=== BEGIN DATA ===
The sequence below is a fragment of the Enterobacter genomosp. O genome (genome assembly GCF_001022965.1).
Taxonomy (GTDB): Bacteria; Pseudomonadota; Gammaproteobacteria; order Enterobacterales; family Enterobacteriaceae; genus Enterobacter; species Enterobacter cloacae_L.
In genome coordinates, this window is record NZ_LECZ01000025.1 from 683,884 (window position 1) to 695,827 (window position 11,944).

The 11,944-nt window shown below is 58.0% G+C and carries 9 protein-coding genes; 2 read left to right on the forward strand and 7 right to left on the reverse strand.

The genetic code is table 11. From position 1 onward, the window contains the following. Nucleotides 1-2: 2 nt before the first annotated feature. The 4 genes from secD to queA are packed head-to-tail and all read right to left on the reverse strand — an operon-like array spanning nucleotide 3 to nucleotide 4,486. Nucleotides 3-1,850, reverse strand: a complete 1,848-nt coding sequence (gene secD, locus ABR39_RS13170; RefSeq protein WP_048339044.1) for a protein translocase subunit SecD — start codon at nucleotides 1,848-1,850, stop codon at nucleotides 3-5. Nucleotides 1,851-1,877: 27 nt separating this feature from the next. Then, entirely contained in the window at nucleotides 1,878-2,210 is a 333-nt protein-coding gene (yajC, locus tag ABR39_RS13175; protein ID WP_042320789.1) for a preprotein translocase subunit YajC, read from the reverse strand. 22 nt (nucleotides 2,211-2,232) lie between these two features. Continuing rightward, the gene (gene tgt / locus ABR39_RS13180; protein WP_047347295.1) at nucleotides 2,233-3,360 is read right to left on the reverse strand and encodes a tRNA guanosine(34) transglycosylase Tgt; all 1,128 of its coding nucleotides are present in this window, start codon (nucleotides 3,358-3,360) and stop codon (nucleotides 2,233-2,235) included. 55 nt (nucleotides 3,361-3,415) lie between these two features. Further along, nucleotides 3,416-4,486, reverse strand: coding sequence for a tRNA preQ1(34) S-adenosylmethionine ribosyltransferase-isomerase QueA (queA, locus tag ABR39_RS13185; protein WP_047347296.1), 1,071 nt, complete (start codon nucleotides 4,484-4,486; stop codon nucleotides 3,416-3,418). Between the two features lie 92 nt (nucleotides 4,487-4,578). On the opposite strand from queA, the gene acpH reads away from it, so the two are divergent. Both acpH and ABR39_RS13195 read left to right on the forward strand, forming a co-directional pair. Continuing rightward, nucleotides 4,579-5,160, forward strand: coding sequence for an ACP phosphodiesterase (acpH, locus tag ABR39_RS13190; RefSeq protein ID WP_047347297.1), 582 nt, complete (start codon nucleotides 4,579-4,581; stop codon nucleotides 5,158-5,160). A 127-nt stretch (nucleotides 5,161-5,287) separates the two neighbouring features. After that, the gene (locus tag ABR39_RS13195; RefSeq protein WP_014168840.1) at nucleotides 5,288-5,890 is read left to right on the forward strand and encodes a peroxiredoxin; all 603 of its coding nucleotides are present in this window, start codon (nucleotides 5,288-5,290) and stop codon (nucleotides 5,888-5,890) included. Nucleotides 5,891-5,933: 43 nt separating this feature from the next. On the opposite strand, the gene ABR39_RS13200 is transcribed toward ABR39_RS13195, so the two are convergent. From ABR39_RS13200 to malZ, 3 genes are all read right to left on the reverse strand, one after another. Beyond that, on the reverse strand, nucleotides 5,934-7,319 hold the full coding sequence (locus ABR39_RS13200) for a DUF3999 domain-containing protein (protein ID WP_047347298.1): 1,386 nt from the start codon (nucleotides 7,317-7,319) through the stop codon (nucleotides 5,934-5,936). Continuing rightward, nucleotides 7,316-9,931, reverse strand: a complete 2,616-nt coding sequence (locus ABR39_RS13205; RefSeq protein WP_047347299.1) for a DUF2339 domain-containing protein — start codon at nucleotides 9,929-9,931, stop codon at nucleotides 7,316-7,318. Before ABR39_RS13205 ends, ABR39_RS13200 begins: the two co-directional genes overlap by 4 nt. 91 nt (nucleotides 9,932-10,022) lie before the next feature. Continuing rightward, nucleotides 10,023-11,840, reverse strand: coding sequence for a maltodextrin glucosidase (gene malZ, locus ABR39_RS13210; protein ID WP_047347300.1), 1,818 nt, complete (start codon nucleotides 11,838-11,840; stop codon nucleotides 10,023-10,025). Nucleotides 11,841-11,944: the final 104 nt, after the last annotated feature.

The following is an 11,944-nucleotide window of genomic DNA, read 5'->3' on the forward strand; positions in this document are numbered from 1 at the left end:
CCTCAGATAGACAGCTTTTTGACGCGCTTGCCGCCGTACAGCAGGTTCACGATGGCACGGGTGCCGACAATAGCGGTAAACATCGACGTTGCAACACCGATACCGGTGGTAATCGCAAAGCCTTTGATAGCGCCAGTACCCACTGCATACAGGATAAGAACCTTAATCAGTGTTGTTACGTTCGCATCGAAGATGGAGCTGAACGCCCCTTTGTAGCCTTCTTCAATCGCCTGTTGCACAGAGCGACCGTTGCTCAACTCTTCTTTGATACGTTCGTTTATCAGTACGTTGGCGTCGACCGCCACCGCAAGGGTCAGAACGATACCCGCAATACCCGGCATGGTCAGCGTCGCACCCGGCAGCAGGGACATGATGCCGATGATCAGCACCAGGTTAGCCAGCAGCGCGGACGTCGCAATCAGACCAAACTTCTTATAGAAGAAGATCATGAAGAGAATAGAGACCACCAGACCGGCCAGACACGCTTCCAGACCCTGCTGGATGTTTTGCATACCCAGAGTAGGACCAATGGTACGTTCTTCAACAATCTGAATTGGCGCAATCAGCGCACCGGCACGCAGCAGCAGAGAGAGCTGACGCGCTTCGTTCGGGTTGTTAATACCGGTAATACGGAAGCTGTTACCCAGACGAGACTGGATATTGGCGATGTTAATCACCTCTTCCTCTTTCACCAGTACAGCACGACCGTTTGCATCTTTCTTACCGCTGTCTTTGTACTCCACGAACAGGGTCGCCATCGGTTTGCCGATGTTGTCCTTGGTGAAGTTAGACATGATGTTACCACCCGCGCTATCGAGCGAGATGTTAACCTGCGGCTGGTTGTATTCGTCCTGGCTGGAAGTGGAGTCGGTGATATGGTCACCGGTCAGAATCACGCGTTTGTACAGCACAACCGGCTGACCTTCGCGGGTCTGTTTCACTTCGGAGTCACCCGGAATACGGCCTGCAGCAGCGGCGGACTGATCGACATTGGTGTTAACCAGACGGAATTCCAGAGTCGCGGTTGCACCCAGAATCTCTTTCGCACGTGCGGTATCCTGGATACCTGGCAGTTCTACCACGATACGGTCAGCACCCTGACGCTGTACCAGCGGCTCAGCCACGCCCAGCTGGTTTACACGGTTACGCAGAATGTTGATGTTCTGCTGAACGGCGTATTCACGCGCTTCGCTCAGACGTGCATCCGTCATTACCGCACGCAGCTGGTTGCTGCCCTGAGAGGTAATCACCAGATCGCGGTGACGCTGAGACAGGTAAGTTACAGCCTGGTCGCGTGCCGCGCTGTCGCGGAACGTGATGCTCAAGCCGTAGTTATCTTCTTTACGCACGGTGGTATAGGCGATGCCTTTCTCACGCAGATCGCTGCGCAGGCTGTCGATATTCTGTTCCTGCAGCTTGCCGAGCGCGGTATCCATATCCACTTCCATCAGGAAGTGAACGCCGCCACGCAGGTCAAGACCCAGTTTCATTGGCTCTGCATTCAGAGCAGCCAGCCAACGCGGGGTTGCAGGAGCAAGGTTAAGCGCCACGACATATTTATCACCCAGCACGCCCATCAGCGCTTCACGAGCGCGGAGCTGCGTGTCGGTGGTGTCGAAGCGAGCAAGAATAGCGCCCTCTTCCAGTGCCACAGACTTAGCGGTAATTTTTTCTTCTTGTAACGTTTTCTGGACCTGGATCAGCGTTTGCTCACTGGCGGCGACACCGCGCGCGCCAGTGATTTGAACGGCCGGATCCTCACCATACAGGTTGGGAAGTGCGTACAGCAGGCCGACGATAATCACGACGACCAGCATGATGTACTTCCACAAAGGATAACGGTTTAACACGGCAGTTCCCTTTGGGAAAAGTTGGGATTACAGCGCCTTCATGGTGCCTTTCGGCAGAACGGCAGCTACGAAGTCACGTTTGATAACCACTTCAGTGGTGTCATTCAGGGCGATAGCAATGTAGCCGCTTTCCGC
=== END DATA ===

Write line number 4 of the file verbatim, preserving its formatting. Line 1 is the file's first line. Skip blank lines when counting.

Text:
The 11,944-nt window shown below is 58.0% G+C and carries 9 protein-coding genes; 2 read left to right on the forward strand and 7 right to left on the reverse strand.